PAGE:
Ancient animals examined at polar extremes
Researchers from the British Antarctic Survey are learning about the first animals on Earth from life at the poles
The amazing survival strategies of polar marine creatures might help to explain how the first animals on Earth could have evolved earlier than the oldest fossils suggest according to new research.
These first, simple and now extinct, animals might have lived through some of the most extreme, cold and icy periods the world has ever seen.
The fossil record places the earliest animal life on Earth at 572–602 million years ago, just as the world came out of a huge ice age, whilst molecular studies suggest an earlier origin, up to 850 million years ago.
If correct, this means that animals must have survived during a time influenced by multiple global ice ages, when the whole or large parts of the planet were encased in ice (snowball and slushball Earths), far bigger than any seen since.
If animal life did arise before, or during, these extreme glacial periods it would have faced conditions like modern marine habitats found in Antarctica and the Arctic today, and required similar survival strategies.
See also: Ancient ice age valleys offer clues to future ice sheet change
unique animals and plants
Over millions of years, the expansion and contraction of the ice sheets during cold and warm periods has driven the evolution of Antarctica’s thousands of unique animals and plant species. The same could be true for the evolution of animal life on Earth.
Whilst to humans the polar regions seem like the most hostile environments to life, they are the perfect place to study the past and the potential for life in the universe beyond our planet, such as on icy moons like Europa.
Marine biologist and lead author, Dr Huw Griffiths of British Antarctic Survey (BAS), said: “This work highlights how some animals in the polar regions are incredibly adapted to life in and around the ice, and how much they can teach us about the evolution and survival of life in the past or even on other planets.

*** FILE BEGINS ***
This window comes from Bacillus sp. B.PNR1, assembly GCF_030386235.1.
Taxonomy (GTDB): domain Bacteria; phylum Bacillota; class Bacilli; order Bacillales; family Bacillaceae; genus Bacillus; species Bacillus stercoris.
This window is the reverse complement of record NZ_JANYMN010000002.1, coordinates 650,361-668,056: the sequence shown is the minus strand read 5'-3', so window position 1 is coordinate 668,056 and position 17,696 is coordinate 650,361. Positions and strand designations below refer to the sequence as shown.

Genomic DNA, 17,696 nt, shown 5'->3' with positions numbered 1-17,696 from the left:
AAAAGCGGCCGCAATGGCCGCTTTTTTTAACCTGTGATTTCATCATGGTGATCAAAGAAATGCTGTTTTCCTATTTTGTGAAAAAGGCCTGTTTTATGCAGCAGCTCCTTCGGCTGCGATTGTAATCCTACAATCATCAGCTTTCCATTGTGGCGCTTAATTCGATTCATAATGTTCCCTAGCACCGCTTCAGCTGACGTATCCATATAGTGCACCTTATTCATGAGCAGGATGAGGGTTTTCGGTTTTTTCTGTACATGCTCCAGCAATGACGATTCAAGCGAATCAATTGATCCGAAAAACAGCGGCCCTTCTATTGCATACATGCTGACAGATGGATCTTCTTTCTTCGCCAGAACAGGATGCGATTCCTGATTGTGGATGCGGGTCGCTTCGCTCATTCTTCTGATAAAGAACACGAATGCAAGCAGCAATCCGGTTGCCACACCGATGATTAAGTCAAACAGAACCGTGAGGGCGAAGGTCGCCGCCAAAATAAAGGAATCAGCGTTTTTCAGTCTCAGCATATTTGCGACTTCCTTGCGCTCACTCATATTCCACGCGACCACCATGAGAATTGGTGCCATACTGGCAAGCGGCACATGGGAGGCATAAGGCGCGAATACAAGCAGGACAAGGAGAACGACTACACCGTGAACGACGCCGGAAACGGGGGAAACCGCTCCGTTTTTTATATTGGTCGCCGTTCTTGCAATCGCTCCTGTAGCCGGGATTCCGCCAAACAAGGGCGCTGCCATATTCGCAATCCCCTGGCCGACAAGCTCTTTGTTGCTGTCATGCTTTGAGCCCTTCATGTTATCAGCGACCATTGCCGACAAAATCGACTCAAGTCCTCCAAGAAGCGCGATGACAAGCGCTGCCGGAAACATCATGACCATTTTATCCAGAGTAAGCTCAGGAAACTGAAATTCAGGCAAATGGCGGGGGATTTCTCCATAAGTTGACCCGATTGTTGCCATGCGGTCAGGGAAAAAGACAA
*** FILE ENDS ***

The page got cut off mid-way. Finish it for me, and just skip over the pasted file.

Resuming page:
“Whether it is animals living upside down on the underside of ice instead of the seafloor, sponges living hundreds of kilometres under thick floating ice shelves, organisms that are adapted to live in seawater colder than −2°C, or whole communities existing in the darkness on food sources that don’t require sunlight, Antarctic and Arctic life thrives in conditions that would kill humans and most other animals.
“But these cold and icy conditions help to drive ocean circulation, carry oxygen into the ocean depths and make these places more suitable for life.”
extreme snowball earth
Floating ice covers more than 19 million km2 of the seas around Antarctica and 15 million km2 of the Arctic Ocean during winter. Under possibly the most extreme snowball Earth, lasting 50 to 60 million years during the Cryogenian period (720 to 635 million years ago), the whole world (510 million km²) is believed to have been entombed in ice around a kilometre thick, but there is some evidence that this ice was thin enough at the equator to allow marine algae to survive.
Co-author Dr Emily Mitchell is a palaeontologist and ecologist at the University of Cambridge. “The fact that there is this huge difference in the timing of the dawn of animal life between the known fossil record and molecular clocks means that there are huge uncertainties about how and where animals evolved.
“But if animals did evolve before or during these global ice ages, they would have to contend with extreme environmental pressures, but ones that may have helped to force life to become more complex to survive.
“Just like in Antarctica during the Last Glacial Maximum (33-14 thousand years ago), the huge amounts of advancing ice would have bulldozed the shallows, making them inhospitable to life, destroying fossil evidence and forcing creatures into the deep sea. This makes the chances of finding fossils from these times less likely and sheltered areas and the deep sea the safest places for life to evolve.”
Dr Rowan Whittle, polar palaeontologist at BAS and co-author on the study added: “Palaeontologists often look to the past to tell us how future climate change might look, but in this case we were looking to the coldest and most extreme habitats on the planet to help us understand the conditions that the first animals might have faced, and how modern polar creatures thrive under these extremes.”
The study is published in the journal Global Change Biology.
Image: © British Antarctic Survey.